Cli equivalent to sdkmanager usage for flashing a jetson Orin NX

Hello experts,

I can flash my custom Orin NX board if I use the sdkmanager in GUI mode. My board is recognized as ‘Jetson Orin NX modules’ either with a Jetson Orin NX 8GB or Jetson Orin NX 16GB, depending on the SOC I plug on it. I can flash it perfectly with ‘Jetpack 5.1.2’ and ‘NVMe’ as ‘Storage Device’.

Now we plan to produce many of those boards, and using a GUI to flash them will become tiresome and error-prone.

What is the command-line equivalent (using e.g.) to flash that board ?


sudo ./tools/kernel_flash/ --external-device nvme0n1p1 \
  -c tools/kernel_flash/flash_l4t_external.xml -p "-c bootloader/t186ref/cfg/flash_t234_qspi.xml" \
  --showlogs --network usb0 jetson-orin-nano-devkit internal

OK Thank you, but …
previously it was possible to create a file named ‘myboard.conf’ and then run something like

sudo ./ myboard nvme0n1p1

Is that deprecated, or not supported anymore ? only supports eMMC/SD card, but not NVMe drive.

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OK Thank you

How can I add the pre-config (user and password) options to the command line ?

You have to run this script before flashing:

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OK that works !

I have found how to specify the board specific PINMUX_CONFIG, PMC_CONFIG and DTB_FILE, but how can I specify the kernel that must be run after the installation ?

You mean you want to replace the kernel image at runtime?

Yes, I want to run a self-compiled kernel tailored for the board, with additional drivers. This kernel is tested and runs perfectly if installed instead of the default kernel afterwards, but I would like to install it at the flashing time.

Replace Linux_for_Tegra/boot/Image with your own kernel.

Will Linux_for_Tegra/boot/Image be run during the flashing process ? If yes, are there any driver or config options that must be provided by that kernel ?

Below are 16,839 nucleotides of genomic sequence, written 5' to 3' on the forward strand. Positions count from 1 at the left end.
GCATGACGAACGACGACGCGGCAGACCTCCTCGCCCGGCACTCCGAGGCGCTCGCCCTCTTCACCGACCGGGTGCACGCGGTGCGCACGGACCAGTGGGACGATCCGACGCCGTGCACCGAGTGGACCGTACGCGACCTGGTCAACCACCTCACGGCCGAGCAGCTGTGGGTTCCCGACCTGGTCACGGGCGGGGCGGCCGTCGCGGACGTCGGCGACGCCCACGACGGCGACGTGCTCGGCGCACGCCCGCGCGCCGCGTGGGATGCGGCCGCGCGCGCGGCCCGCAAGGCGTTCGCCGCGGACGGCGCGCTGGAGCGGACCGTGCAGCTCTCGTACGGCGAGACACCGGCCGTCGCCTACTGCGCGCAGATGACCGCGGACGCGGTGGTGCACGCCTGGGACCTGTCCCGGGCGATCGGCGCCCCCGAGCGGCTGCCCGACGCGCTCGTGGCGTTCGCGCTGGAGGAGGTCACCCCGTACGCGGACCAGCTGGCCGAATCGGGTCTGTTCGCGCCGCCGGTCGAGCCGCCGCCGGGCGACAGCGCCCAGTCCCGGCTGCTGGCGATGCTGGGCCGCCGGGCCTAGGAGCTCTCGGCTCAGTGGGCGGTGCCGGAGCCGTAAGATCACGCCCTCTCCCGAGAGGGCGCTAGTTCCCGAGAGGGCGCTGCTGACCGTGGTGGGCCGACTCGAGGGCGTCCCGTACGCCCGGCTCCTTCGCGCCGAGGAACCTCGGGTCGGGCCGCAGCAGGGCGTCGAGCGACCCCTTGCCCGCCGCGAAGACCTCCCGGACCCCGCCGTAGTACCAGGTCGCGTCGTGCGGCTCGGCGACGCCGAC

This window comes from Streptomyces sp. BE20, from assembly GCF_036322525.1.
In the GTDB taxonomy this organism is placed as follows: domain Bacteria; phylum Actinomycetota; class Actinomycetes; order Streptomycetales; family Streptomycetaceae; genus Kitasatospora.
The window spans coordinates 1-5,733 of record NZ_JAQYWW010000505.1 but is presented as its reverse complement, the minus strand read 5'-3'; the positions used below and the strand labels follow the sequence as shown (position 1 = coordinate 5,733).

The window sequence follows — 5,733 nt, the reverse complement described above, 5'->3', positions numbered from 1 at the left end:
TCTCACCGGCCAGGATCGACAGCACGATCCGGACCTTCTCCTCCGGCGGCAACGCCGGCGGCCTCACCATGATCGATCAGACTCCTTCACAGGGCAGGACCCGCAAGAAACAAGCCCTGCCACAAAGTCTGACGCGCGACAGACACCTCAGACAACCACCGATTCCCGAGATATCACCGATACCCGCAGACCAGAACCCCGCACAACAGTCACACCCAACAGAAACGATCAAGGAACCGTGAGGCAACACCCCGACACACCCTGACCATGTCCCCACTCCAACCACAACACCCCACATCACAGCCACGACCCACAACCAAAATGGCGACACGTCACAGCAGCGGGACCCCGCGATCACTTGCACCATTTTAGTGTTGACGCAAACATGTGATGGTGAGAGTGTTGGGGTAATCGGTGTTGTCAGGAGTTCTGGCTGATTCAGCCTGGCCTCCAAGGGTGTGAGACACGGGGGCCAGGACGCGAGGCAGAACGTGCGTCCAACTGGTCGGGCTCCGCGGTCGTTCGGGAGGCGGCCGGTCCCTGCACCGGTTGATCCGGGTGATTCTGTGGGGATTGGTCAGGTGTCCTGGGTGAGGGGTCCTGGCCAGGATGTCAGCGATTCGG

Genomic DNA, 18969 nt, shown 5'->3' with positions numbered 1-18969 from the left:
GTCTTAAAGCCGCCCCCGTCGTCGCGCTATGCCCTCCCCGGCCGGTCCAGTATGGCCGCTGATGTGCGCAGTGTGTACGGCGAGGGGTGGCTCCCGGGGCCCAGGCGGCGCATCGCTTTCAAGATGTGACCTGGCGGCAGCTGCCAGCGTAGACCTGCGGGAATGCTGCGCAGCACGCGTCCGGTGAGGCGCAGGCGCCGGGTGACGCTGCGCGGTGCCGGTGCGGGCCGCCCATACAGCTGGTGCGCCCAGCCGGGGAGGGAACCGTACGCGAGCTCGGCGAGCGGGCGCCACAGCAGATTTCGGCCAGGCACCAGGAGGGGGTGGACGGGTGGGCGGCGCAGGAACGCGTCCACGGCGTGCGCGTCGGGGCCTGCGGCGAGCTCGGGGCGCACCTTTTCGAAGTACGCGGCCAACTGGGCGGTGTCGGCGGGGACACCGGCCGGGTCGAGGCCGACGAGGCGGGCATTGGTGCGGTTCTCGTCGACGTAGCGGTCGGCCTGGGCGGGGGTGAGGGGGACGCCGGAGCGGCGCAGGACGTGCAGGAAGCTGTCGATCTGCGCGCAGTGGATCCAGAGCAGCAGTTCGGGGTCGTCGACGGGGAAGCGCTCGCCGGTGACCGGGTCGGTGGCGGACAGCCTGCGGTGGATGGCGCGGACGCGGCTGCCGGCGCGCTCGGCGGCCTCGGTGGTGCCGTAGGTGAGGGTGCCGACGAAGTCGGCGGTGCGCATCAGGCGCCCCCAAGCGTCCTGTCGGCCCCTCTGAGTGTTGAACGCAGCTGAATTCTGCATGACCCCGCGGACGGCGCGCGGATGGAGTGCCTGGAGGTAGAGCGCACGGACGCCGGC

I don’t really know what your question is.
What is your config/driver here?

Is Linux_for_Tegra/boot/Image used in the flashing process or merely copied into the NVMe and run only after the final reboot ?

If it is merely copied into the NVMe and run only after the final reboot, ignore my next question :)

If it is run during the flashing process, e.g. to provide initrd or usb gadget support, then which menuconfig option should I take care to preserve while configuring my linux kernel before compilation, to avoid breaking the flashing process ?

PS: actually there is no Linux_for_Tegra/boot/Image. In Linux_for_Tegra there are only rootfs/boot/Image and kernel/Image. If you meant rootfs/boot/Image, please ignore my question.

YES. It’s used in the flashing process.

You just don’t disable configs that you are not fully familiar with, especially regarding USB and RNDIS.

Oh YES, I mean Linux_for_Tegra/kernel/Image.

I copied my kernel Image to kernel/Image but the flashing process did not terminate successfully. Here are its last words :

cp: cannot stat '/home/phdm/nvidia/nvidia_sdk/JetPack_5.1.2_Linux_JETSON_ORIN_NX_TARGETS/Linux_for_Tegra/rootfs/lib/modules/5.10.120-00303-g49d2b8514377-dirty/kernel/drivers/mtd': No such file or directory
Cleaning up...

I investigate.

How did you build kernel modules?
How are you getting these kernel string 00303-g49d2b8514377-dirty?
Are you doing it intentionally?

the hash in the name is intentional, the dirty is not. I always compile the linux kernel for embedded computers like here with all the needed drivers builtin, so that I have only one file to copy, backup etc .

I found the failing command in tools/kernel_flash/

I’ll try to bypass it and its friends.

OK, so if you make sure every drivers are built-in, then you can safely remove that code from the script.
But you’d like to be careful that the same thing will no longer work if you move to JetPack 6, as we pull a lot of NVIDIA’s custom device drivers out of the kernel source tree, and make them external modules.

I know. I already asked for that feature to come back. See JetPack 6.0 Developer Preview - Release Announcement - #37 by phdm

Looking only at the flashing process, it would be useful to be able to install a different kernel for runtime than the one used for the flashing process itself.